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INDIANAPOLIS, Ind. – We often forget that time is life’s most precious gift. But for the Morgan family, time has never been more important.

“This is a good time for people to really put their arms around each other and squeeze them tightly,” said David Dalke, whose son-in-law Rich is in a tough battle with cancer.

Rich and Dalke’s daughter Julie have been married for years, and more than 20 years ago the couple lived in Battle Creek, Michigan. There, they fell in love with a local restaurant “Steve’s Pizza.”

“She talked about it through the years,” said Dalke. “She’d say “no one makes pizza like Steve’s Pizza.”

Last month, the couple planned a long overdue trip back to their favorite pizza spot, but instead, rich’s cancer kept him home, now in hospice care.

“So they never made it,” said Dalke, with a somber tone in his voice. “They never made it to Battle Creek.”

So, late on Saturday night with Rich’s health declining, Dalke decided he was going to give Steve’s Pizza in Battle Creek a call. That’s when an 18-year-old manager named Dalton Shaffer picked up the phone on the other line.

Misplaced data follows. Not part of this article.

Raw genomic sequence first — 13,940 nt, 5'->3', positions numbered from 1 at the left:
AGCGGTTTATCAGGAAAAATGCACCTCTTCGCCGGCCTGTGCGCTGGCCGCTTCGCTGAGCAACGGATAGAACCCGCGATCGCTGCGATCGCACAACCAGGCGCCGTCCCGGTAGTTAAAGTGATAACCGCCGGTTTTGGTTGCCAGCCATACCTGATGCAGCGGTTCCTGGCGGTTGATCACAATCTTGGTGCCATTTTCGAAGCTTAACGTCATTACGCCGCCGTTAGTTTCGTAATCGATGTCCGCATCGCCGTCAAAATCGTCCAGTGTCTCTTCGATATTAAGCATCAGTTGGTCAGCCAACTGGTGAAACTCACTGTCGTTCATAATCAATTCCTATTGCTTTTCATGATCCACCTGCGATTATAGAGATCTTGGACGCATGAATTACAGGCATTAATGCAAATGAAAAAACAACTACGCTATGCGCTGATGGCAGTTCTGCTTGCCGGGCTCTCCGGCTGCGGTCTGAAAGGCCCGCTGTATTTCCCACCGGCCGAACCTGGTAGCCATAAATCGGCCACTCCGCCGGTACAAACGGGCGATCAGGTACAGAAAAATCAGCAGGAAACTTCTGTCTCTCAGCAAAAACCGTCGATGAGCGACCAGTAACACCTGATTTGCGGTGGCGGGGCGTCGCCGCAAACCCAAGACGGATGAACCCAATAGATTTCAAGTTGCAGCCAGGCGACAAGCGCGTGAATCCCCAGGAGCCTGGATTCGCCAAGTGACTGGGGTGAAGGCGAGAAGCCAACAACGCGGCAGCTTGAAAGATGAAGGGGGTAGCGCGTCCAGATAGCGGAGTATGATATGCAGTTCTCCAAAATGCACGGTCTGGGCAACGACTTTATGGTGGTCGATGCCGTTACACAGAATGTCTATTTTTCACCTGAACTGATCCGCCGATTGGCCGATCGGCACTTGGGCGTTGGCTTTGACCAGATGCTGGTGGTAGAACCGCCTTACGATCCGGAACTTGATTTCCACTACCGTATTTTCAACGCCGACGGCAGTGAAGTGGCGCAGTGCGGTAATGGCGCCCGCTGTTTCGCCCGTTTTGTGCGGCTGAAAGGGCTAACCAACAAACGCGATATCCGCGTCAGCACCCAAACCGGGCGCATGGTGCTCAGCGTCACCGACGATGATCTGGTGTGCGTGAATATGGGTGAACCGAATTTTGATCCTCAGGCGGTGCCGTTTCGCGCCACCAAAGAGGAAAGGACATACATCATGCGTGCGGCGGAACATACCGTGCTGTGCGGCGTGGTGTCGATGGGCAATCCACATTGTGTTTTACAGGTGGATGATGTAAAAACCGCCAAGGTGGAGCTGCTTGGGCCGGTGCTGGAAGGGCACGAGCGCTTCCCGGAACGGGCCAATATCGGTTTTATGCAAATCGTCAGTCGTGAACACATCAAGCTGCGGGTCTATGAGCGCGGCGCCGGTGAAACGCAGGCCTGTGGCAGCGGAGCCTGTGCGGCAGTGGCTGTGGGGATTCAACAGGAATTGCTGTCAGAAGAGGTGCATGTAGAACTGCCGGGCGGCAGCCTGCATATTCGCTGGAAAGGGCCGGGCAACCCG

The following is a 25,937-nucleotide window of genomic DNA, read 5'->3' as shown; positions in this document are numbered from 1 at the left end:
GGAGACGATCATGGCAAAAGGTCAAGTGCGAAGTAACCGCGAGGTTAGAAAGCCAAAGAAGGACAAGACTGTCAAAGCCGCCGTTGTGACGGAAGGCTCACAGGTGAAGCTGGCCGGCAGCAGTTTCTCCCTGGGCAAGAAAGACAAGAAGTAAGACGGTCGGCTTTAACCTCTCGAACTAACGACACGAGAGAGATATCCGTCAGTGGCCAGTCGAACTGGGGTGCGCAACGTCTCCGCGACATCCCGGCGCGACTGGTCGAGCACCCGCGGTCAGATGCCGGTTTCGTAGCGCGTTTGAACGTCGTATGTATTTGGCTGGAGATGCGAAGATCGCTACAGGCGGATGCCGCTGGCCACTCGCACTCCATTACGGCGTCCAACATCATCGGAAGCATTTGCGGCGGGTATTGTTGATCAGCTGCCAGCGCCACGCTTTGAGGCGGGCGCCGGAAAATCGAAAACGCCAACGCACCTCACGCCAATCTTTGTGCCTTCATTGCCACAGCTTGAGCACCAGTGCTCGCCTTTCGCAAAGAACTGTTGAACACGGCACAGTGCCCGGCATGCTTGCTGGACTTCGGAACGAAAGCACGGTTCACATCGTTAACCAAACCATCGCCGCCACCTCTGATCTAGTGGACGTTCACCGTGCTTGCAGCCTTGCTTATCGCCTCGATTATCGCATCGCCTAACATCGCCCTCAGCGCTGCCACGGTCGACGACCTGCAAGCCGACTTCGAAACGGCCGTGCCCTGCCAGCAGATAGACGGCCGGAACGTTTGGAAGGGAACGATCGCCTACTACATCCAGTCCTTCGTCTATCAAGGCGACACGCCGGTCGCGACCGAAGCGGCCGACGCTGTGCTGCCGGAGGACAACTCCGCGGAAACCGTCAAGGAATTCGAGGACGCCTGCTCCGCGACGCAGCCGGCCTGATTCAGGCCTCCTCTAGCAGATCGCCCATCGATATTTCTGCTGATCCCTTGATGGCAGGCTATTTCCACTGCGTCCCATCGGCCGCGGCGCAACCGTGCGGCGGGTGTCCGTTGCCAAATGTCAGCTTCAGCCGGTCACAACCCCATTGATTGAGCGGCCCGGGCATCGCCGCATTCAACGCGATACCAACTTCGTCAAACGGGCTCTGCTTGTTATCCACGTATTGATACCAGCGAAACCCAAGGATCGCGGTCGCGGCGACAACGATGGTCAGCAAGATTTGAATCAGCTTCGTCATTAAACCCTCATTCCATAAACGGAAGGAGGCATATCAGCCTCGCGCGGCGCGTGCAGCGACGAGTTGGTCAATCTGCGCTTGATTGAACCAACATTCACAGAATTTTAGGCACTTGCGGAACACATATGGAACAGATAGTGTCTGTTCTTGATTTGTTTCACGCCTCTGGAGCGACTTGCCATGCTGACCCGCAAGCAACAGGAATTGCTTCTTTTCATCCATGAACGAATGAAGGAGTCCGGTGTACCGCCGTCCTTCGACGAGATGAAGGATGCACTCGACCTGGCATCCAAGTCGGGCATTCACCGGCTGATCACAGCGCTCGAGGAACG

“He was asking me if I could send a letter or a text message to his daughter, kinda like giving her our condolences for the situation and everything going on,” Shaffer said.

However, Shaffer had a different idea. He offered to deliver the family two fresh pizzas.

“I said ‘Dalton… I want to make sure you understand,'” Dalke said replaying the phone conversation. “‘I’m calling you from Indianapolis, Indiana. That’s three and half hours away, 225 miles…’ He said ‘I know that.’”

At 2:30 a.m., Shaffer pulled into the family’s Indianapolis driveway with two pizzas in hand. Not hoping for payment, rather to show he cared.

“As he walked out of the house, he looked around at the kids and said ‘God bless all of you,'” Dalke said. “And he meant it.”

Around the time Shaffer probably made it back to Battle Creek from the seven-hour roundtrip, Rich and Julie woke the next morning to find a late night delivery they’ll never forget.

While most 18-year-olds wouldn’t spend seven hours on a Saturday night making a pizza delivery, Shaffer knew it was much more than that.

“It was worth it,” Shaffer said with a smile. “It was worth it.”

Not only was this Shaffer’s longest delivery, it was also his first. As it turns out, Steve’s Restaurant doesn’t deliver.